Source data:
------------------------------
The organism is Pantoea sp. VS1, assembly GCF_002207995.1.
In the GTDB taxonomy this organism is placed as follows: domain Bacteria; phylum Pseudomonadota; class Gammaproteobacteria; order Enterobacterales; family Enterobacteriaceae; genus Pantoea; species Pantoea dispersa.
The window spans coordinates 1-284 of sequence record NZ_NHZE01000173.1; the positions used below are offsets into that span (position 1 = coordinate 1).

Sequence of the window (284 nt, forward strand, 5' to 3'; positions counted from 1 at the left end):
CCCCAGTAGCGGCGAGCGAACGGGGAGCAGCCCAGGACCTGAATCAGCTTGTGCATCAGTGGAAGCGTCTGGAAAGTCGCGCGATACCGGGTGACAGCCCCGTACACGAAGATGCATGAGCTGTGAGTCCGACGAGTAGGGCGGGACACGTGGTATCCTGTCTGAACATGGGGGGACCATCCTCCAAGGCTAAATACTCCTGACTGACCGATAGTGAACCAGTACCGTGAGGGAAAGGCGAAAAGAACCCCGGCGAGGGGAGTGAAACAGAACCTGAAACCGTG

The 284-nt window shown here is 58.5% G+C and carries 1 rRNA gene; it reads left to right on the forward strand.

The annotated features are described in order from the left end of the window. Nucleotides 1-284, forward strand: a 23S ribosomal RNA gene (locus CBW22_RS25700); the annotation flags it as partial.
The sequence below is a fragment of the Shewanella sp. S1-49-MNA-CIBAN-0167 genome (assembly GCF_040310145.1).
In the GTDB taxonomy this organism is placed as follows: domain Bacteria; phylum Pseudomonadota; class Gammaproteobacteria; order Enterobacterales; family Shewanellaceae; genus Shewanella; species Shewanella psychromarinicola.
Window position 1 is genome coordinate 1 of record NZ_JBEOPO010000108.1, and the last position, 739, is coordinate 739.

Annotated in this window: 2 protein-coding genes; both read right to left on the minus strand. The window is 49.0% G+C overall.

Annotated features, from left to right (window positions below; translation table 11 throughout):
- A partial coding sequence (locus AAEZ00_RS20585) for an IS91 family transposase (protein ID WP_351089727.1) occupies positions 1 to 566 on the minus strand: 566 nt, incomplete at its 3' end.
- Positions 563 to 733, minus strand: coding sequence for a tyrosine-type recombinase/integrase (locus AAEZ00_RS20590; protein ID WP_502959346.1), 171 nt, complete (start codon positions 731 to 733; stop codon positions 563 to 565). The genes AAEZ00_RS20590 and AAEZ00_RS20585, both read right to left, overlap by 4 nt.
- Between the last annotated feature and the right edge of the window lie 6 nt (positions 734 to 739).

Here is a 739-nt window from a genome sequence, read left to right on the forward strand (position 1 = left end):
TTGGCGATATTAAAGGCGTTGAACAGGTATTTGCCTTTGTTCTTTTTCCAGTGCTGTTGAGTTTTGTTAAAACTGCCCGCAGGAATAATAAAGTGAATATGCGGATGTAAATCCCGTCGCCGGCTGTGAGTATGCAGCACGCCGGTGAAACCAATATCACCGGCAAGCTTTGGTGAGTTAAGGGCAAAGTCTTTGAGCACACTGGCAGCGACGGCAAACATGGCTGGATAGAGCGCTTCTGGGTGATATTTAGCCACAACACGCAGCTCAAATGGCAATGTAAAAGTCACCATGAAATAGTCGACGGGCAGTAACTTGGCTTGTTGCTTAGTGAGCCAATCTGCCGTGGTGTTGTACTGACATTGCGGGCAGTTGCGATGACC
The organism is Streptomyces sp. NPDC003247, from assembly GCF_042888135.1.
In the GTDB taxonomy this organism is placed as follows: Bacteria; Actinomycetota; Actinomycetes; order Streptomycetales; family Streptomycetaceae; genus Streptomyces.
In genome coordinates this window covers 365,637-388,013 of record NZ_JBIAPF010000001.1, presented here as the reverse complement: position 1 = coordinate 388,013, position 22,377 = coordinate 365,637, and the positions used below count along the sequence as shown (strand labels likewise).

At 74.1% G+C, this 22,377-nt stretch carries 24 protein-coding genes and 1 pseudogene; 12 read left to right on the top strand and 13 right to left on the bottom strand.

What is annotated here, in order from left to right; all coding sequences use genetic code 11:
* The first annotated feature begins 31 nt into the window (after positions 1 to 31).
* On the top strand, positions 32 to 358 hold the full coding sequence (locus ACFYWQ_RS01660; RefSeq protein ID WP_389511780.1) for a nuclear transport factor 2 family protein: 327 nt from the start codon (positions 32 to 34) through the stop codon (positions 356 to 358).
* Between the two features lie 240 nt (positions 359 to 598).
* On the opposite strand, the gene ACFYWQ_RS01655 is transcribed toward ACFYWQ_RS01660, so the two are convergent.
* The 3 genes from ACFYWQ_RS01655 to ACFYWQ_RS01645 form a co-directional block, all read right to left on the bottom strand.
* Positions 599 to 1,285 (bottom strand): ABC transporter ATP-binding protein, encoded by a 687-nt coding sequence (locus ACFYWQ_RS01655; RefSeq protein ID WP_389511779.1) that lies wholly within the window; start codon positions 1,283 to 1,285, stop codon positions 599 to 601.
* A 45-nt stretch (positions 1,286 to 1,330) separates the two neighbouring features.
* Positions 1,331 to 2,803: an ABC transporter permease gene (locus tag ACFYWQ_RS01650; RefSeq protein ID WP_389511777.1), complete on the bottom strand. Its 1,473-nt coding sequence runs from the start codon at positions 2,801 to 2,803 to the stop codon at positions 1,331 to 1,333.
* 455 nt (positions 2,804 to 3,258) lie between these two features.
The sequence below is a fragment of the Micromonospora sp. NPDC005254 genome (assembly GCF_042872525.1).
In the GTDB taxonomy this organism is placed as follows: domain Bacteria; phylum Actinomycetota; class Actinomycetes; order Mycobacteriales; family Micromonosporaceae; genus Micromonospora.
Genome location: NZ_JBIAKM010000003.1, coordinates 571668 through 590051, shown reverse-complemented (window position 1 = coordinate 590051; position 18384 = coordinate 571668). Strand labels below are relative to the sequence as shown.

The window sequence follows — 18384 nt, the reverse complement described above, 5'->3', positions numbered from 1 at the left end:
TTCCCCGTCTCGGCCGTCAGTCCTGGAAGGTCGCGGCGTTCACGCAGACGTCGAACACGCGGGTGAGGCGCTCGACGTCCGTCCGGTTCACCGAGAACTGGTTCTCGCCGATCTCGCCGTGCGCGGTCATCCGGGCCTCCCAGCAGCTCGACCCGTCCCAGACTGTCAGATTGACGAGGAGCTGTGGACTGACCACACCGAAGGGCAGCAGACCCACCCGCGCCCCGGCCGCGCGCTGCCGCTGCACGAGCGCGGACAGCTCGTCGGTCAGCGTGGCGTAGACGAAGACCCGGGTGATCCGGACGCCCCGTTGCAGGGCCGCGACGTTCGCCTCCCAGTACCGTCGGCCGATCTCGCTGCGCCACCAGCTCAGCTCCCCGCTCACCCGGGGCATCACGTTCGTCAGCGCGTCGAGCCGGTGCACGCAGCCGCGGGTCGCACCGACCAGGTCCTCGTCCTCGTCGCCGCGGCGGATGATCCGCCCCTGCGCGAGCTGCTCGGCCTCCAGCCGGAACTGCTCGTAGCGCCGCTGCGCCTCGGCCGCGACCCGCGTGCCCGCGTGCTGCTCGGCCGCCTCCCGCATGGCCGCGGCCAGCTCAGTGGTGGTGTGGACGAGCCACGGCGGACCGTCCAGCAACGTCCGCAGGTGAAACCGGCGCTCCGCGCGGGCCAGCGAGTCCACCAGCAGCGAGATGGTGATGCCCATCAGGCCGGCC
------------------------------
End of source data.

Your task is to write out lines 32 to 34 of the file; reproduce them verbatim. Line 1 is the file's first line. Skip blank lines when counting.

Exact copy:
The sequence below is a fragment of the Micromonospora sp. NPDC005254 genome (assembly GCF_042872525.1).
In the GTDB taxonomy this organism is placed as follows: domain Bacteria; phylum Actinomycetota; class Actinomycetes; order Mycobacteriales; family Micromonosporaceae; genus Micromonospora.
Genome location: NZ_JBIAKM010000003.1, coordinates 571668 through 590051, shown reverse-complemented (window position 1 = coordinate 590051; position 18384 = coordinate 571668). Strand labels below are relative to the sequence as shown.